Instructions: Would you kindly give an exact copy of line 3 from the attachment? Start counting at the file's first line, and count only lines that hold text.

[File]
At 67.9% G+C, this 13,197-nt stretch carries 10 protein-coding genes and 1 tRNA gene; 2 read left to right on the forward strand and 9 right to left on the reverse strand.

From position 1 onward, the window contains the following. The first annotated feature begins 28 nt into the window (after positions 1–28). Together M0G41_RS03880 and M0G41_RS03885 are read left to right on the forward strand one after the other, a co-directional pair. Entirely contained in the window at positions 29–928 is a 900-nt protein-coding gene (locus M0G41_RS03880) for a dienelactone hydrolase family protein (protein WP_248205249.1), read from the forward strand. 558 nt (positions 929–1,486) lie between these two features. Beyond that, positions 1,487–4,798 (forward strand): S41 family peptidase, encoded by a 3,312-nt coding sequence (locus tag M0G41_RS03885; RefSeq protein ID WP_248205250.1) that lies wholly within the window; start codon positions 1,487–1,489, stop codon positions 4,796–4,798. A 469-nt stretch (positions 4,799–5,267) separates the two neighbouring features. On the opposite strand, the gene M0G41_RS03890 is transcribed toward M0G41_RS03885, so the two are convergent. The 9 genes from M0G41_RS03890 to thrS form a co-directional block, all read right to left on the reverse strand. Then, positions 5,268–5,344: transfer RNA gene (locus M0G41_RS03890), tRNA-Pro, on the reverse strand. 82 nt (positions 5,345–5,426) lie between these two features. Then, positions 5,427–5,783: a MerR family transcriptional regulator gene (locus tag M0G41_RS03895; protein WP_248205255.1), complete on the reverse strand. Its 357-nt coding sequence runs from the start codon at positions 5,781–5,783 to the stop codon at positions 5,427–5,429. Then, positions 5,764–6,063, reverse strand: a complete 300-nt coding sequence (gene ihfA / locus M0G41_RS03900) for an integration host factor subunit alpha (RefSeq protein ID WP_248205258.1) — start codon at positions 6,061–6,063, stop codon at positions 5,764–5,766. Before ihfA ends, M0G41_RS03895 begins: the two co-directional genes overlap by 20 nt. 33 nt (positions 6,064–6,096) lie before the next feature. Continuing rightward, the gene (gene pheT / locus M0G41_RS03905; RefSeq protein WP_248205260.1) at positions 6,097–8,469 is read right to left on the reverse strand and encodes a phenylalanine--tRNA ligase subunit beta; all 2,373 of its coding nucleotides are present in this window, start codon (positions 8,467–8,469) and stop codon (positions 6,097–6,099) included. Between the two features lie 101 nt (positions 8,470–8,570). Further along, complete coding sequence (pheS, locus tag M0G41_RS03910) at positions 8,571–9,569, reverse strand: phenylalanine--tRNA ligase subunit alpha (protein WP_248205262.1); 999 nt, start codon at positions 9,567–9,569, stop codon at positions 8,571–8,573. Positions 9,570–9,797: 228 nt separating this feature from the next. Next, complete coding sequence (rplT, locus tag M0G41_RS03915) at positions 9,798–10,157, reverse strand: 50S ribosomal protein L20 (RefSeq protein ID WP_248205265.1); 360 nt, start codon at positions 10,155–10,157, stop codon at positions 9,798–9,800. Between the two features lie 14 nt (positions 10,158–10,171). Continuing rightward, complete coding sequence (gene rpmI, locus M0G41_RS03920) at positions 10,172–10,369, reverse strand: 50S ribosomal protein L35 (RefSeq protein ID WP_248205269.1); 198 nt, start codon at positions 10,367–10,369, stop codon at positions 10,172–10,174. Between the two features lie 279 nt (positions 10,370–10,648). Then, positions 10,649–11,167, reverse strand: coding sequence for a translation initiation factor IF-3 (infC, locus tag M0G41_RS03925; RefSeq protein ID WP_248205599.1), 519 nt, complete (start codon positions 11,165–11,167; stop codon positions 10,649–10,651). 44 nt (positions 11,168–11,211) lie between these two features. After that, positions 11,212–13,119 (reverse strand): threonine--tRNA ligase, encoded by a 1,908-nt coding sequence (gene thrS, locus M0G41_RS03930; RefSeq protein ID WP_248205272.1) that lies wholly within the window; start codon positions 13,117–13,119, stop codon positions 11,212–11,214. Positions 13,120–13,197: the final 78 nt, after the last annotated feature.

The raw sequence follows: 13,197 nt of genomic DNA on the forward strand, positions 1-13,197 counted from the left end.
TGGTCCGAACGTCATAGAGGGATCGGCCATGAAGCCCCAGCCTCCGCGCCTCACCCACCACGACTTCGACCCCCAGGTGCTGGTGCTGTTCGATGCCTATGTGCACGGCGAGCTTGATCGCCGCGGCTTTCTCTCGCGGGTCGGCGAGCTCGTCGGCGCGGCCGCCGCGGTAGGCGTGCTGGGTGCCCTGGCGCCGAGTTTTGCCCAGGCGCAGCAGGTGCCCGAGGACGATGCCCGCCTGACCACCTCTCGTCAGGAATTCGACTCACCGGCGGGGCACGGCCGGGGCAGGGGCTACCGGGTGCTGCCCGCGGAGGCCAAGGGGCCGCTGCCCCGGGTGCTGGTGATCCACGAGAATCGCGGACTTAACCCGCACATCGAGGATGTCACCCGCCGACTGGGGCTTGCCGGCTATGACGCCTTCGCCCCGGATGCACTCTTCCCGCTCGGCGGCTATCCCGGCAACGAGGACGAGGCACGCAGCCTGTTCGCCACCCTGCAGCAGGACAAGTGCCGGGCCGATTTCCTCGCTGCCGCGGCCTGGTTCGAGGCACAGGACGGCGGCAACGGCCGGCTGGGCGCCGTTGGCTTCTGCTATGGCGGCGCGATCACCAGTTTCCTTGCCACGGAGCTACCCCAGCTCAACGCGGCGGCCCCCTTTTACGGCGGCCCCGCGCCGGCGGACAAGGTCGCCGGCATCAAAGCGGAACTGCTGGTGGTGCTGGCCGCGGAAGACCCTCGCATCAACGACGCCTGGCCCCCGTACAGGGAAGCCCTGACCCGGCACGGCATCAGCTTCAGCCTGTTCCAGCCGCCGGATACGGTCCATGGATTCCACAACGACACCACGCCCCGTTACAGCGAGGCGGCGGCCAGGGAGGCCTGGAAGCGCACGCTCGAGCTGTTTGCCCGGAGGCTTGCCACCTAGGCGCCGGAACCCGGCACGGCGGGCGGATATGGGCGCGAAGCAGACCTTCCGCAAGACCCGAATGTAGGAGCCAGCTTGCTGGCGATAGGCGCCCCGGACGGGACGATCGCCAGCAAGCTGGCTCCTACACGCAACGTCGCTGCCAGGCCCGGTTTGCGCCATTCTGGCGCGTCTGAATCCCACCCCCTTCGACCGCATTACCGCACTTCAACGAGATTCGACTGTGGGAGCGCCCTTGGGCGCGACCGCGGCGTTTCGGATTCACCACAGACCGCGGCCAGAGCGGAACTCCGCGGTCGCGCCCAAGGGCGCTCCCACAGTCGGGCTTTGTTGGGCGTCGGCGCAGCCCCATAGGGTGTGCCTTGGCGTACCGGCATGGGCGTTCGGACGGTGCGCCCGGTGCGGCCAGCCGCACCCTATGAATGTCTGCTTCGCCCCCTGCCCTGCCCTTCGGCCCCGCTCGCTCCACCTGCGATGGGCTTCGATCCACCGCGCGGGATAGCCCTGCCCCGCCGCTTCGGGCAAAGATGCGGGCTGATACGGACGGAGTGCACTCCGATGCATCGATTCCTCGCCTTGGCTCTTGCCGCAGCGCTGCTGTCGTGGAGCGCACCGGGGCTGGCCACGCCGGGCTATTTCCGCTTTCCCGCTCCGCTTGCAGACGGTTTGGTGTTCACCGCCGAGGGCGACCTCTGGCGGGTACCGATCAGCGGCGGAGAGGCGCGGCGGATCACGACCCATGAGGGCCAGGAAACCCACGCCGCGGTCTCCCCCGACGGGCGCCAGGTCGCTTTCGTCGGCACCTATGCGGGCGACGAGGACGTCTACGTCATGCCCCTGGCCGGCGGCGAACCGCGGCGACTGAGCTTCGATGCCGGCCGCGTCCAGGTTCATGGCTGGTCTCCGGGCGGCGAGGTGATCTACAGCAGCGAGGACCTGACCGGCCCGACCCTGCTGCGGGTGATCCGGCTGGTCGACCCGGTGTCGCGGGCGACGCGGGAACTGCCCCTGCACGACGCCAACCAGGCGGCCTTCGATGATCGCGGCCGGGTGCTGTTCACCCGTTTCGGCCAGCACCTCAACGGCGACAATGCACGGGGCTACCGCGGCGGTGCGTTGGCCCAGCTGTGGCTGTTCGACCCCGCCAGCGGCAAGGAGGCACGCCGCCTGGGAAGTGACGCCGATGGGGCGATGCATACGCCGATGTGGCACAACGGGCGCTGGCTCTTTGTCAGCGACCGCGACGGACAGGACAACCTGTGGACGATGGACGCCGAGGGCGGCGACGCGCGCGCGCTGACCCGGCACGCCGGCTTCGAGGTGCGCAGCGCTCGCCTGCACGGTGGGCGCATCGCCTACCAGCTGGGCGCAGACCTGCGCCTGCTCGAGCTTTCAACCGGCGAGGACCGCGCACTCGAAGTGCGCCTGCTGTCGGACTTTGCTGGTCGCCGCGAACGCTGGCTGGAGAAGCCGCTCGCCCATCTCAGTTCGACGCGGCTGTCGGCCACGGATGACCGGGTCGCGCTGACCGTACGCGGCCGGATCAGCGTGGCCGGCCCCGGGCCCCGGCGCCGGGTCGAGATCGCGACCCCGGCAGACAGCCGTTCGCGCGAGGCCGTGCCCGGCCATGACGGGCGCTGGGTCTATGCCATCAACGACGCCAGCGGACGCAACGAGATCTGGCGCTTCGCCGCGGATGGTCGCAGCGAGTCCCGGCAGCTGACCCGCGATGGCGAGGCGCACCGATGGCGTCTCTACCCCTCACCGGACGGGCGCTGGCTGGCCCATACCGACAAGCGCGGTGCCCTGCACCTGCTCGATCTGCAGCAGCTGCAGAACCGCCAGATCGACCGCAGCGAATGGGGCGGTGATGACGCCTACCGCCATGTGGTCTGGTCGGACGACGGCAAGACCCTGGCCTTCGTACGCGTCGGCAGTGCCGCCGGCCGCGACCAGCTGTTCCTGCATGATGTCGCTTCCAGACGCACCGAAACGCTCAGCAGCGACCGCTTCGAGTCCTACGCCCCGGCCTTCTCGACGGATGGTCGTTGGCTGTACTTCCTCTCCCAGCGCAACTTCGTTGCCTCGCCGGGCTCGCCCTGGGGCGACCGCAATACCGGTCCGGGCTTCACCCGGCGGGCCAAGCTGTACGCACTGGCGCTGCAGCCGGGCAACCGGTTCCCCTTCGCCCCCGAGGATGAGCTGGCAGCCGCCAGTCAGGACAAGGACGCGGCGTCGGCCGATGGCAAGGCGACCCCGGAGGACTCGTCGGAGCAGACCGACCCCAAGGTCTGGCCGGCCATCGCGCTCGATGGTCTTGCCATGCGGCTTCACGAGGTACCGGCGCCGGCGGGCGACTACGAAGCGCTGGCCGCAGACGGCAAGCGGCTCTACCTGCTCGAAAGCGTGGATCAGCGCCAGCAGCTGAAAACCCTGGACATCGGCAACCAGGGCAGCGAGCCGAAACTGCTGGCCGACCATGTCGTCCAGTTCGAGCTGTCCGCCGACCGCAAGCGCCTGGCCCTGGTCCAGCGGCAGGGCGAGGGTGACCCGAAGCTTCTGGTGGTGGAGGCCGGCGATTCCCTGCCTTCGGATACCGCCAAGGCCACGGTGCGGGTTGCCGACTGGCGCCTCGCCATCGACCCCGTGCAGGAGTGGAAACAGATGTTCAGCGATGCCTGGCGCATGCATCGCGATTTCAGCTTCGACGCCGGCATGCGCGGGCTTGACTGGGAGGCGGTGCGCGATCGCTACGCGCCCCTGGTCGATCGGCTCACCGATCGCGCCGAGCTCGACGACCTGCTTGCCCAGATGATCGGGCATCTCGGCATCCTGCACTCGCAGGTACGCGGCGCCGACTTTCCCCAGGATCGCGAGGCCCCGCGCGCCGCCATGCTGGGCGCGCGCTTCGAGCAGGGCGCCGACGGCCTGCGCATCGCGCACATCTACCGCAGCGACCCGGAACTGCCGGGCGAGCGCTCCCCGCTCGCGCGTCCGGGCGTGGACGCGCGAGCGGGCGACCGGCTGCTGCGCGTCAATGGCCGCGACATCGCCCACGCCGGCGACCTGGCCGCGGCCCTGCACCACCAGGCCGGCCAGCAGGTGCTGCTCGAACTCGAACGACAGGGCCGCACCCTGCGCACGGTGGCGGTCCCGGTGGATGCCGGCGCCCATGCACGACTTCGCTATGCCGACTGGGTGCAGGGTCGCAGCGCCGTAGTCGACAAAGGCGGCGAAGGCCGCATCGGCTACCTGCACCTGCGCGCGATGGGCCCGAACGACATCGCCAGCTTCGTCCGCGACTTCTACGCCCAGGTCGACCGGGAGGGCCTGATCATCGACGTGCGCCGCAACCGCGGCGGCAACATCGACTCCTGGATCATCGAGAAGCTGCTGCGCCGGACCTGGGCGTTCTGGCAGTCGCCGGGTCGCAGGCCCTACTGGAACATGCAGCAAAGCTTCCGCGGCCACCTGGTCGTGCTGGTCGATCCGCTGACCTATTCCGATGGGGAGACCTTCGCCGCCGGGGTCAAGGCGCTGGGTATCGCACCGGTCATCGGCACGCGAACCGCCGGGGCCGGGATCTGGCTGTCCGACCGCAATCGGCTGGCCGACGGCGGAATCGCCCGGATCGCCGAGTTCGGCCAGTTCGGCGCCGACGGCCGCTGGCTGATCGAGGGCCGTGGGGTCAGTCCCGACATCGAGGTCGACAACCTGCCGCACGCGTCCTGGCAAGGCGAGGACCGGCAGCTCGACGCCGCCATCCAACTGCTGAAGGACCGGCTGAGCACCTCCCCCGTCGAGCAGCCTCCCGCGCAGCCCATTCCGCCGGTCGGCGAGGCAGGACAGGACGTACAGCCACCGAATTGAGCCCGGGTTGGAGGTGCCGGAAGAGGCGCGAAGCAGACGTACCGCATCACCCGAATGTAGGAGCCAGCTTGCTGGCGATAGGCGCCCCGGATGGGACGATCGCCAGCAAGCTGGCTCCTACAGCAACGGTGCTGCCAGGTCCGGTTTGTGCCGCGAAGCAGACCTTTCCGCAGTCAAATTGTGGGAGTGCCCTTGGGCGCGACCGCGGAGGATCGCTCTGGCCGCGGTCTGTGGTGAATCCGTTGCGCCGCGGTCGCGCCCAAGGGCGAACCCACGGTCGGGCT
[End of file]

The raw sequence follows: 13,197 nt of genomic DNA on the forward strand, positions 1-13,197 counted from the left end.